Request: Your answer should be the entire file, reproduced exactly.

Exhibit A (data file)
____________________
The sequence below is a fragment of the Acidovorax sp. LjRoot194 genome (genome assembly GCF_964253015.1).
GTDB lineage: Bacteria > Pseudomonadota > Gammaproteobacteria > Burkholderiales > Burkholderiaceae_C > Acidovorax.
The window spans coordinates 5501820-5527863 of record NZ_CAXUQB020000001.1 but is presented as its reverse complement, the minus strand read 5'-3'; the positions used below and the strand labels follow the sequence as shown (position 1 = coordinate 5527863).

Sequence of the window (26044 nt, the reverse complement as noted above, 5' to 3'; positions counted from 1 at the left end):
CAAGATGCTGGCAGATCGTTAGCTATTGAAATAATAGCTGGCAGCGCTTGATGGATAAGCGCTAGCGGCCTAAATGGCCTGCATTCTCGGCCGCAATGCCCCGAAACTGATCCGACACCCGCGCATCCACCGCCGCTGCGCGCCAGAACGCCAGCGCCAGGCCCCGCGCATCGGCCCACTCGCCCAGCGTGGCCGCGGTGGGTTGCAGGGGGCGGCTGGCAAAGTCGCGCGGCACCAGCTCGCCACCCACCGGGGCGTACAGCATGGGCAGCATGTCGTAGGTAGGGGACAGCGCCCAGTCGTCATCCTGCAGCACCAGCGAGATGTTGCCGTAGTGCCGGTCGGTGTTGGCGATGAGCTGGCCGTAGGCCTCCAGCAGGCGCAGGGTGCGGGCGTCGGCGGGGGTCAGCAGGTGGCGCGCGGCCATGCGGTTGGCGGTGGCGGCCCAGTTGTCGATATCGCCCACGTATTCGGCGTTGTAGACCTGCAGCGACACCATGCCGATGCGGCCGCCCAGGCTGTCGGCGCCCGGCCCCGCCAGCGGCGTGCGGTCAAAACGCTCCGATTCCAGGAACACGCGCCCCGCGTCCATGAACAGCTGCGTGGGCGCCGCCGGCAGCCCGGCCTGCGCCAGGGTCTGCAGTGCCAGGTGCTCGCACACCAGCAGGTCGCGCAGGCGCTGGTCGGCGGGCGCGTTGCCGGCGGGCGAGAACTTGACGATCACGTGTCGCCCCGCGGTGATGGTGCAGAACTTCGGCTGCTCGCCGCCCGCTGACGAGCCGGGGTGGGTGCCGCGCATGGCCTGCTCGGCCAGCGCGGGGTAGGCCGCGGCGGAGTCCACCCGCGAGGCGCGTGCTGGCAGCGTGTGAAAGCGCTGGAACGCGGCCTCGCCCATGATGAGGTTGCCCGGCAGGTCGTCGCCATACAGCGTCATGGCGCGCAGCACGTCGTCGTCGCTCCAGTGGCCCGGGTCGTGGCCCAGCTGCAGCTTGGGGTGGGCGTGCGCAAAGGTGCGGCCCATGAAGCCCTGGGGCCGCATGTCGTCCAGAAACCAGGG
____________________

The sequence below is a fragment of the Acidovorax sp. LjRoot194 genome (genome assembly GCF_964253015.1).
GTDB lineage: Bacteria > Pseudomonadota > Gammaproteobacteria > Burkholderiales > Burkholderiaceae_C > Acidovorax.
The window spans coordinates 5501820-5527863 of record NZ_CAXUQB020000001.1 but is presented as its reverse complement, the minus strand read 5'-3'; the positions used below and the strand labels follow the sequence as shown (position 1 = coordinate 5527863).

Sequence of the window (26044 nt, the reverse complement as noted above, 5' to 3'; positions counted from 1 at the left end):
CAAGATGCTGGCAGATCGTTAGCTATTGAAATAATAGCTGGCAGCGCTTGATGGATAAGCGCTAGCGGCCTAAATGGCCTGCATTCTCGGCCGCAATGCCCCGAAACTGATCCGACACCCGCGCATCCACCGCCGCTGCGCGCCAGAACGCCAGCGCCAGGCCCCGCGCATCGGCCCACTCGCCCAGCGTGGCCGCGGTGGGTTGCAGGGGGCGGCTGGCAAAGTCGCGCGGCACCAGCTCGCCACCCACCGGGGCGTACAGCATGGGCAGCATGTCGTAGGTAGGGGACAGCGCCCAGTCGTCATCCTGCAGCACCAGCGAGATGTTGCCGTAGTGCCGGTCGGTGTTGGCGATGAGCTGGCCGTAGGCCTCCAGCAGGCGCAGGGTGCGGGCGTCGGCGGGGGTCAGCAGGTGGCGCGCGGCCATGCGGTTGGCGGTGGCGGCCCAGTTGTCGATATCGCCCACGTATTCGGCGTTGTAGACCTGCAGCGACACCATGCCGATGCGGCCGCCCAGGCTGTCGGCGCCCGGCCCCGCCAGCGGCGTGCGGTCAAAACGCTCCGATTCCAGGAACACGCGCCCCGCGTCCATGAACAGCTGCGTGGGCGCCGCCGGCAGCCCGGCCTGCGCCAGGGTCTGCAGTGCCAGGTGCTCGCACACCAGCAGGTCGCGCAGGCGCTGGTCGGCGGGCGCGTTGCCGGCGGGCGAGAACTTGACGATCACGTGTCGCCCCGCGGTGATGGTGCAGAACTTCGGCTGCTCGCCGCCCGCTGACGAGCCGGGGTGGGTGCCGCGCATGGCCTGCTCGGCCAGCGCGGGGTAGGCCGCGGCGGAGTCCACCCGCGAGGCGCGTGCTGGCAGCGTGTGAAAGCGCTGGAACGCGGCCTCGCCCATGATGAGGTTGCCCGGCAGGTCGTCGCCATACAGCGTCATGGCGCGCAGCACGTCGTCGTCGCTCCAGTGGCCCGGGTCGTGGCCCAGCTGCAGCTTGGGGTGGGCGTGCGCAAAGGTGCGGCCCATGAAGCCCTGGGGCCGCATGTCGTCCAGAAACCAGGG